by TITO S. TALAO
THE Los Angeles Lakers are down 0-2 against the Oklahoma Thunder in the NBA Western Conference semifinals, but I’m not about to write them off.
Not when Kobe Bryant is going to Staples Center for Games 3 and 4, and not when history isn’t completely against the struggling Lakers just yet. If they go down 0-3 in front of their home crowd, then not even Jack Nicholson yelling at Kevin Durant from ringside that “You can’t handle the truth!“ can save them.
My days as a Lakers fan came to a close when the curtains fell on Magic Johnson’s Showtime, ﬁnding it difficult to shift my allegiance to the next edition Lakers where the center couldn’t shoot free throws much less skyhooks, and the star player is a primadonna who keeps badmouthing his coach, a man looked up to by no less than the greatest player in the world.
But there’s something about rooting for a great champion that’s down on its luck yet continues to rise on its feet which makes one choose to be in its corner. And so at least until they tie the series, I’m cheering for Kobe and Lakers.
Then Durant and the Thunder can do with the Lakers as they please – if they got what it takes to ﬁnish what they started.
At any rate, that’s still an eternity away for the Lakers, with Kobe needing to convince his teammates, especially spoiled brat Andrew Bynum, that they are dangerously on the brink and that it’s time to get
serious less they fall into a precipice from which no NBA team has come back from.
And there lies Bryant’s dilemma.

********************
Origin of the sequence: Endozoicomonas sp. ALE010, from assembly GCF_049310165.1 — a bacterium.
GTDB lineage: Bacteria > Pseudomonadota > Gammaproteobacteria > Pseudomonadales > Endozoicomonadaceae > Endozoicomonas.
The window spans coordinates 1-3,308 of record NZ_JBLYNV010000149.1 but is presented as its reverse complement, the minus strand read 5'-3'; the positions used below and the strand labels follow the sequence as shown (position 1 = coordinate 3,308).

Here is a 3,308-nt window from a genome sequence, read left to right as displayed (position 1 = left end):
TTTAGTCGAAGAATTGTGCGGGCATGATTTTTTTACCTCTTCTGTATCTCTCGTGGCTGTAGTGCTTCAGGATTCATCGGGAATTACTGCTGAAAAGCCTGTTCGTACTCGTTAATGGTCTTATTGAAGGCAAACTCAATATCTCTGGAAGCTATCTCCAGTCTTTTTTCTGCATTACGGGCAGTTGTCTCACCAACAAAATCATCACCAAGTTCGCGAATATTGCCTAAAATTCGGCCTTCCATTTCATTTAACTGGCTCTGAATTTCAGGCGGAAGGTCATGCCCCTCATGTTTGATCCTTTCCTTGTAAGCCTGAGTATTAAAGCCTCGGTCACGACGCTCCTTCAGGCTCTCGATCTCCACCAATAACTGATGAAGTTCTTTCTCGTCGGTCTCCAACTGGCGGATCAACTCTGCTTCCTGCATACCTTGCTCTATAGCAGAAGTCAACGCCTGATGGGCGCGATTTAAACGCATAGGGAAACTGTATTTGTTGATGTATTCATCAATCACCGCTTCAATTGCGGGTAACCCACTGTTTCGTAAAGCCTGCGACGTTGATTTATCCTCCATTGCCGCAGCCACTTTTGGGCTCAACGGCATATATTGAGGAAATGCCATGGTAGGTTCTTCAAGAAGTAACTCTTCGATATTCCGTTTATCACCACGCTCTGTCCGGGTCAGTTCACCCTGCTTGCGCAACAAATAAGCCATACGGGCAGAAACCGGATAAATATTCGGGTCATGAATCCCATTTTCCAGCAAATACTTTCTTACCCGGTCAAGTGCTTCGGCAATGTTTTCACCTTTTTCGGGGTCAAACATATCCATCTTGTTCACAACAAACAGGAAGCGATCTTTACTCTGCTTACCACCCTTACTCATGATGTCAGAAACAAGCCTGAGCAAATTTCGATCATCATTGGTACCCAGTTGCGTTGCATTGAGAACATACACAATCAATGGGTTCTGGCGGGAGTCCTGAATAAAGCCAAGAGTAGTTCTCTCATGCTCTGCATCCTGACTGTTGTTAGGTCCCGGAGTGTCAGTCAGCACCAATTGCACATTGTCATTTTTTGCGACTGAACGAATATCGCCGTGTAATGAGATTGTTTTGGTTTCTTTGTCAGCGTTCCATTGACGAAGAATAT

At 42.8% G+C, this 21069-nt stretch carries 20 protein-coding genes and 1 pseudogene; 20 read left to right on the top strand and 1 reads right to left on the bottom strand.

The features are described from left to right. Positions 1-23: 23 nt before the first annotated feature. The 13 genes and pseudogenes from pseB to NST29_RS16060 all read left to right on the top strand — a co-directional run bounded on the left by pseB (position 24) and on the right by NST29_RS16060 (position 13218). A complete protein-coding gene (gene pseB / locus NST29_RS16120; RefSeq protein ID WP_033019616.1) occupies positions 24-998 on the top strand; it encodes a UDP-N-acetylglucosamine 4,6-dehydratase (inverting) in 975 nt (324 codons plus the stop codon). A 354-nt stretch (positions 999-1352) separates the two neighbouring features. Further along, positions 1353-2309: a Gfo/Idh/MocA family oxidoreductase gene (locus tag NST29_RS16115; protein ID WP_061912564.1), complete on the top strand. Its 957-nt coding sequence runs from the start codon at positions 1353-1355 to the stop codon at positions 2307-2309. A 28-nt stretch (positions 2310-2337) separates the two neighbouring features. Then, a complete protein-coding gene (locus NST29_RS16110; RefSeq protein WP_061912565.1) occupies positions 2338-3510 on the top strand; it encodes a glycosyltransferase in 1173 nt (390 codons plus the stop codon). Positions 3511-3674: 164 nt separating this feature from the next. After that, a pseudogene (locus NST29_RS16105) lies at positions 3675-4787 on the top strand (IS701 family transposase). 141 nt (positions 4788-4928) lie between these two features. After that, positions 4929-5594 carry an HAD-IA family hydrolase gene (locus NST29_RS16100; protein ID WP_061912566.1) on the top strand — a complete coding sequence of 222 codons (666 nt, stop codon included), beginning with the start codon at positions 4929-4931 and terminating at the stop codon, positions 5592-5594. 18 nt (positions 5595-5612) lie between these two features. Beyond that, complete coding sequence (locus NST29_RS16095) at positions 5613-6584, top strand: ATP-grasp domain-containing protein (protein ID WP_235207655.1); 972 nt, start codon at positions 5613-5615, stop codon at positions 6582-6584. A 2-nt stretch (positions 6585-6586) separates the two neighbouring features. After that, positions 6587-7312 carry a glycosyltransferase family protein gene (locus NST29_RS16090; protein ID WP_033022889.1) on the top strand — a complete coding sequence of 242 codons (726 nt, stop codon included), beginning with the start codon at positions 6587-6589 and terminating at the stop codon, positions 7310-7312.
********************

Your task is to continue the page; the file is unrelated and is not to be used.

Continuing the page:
Such gargantuan task never fell squarely on Magic’s shoulders during his `80s reign because his teammates Kareem, Worthy, Byron Scott, Michael Cooper, AC Green, even Kurt Rambis were self-motivated and need not be told, which also made life easier for coach Pat Riley.
With everybody efficiently playing his role, all Johnson had to focus on was ignite the fast break, distribute the rock with no-look passes, and flash that megawatt smile of his.
Same with MJ in the `90s with the Chicago Bulls, who had a Zen Master in Phil Jackson to take care of the psychological aspect of motivating guys like Pippen, Kukoc, Longley, Paxson, Rodman, Kerr, Ron Harper and BJ Armstrong to run the triangle to perfection.
That left Jordan the singular task of executing all those unworldly stuff on the way to winning those six championships.
Not Bryant, who has no Pat Riley or Phil Jackson (in Mike Brown) to crack the whip and manage overflowing egos within the team. He also has, apparently in this team, no supporting cast that matches, if not exceeds, his desire to win.
And so he had to work on Pau Gasol himself, and Bynum and that volatile guy formerly known as Ron Artest and all the rest of his Lakers teammates to make them toe the line and feel a sense of urgency. LA used to have someone to share that load with Kobe along with 5 titles but management shipped him away.
Now Derek Fisher is doing all that work with the ballclub that’s two games away from sweeping the Los Angeles Lakers.
But I’m still rooting for the Lakers to at least pull even.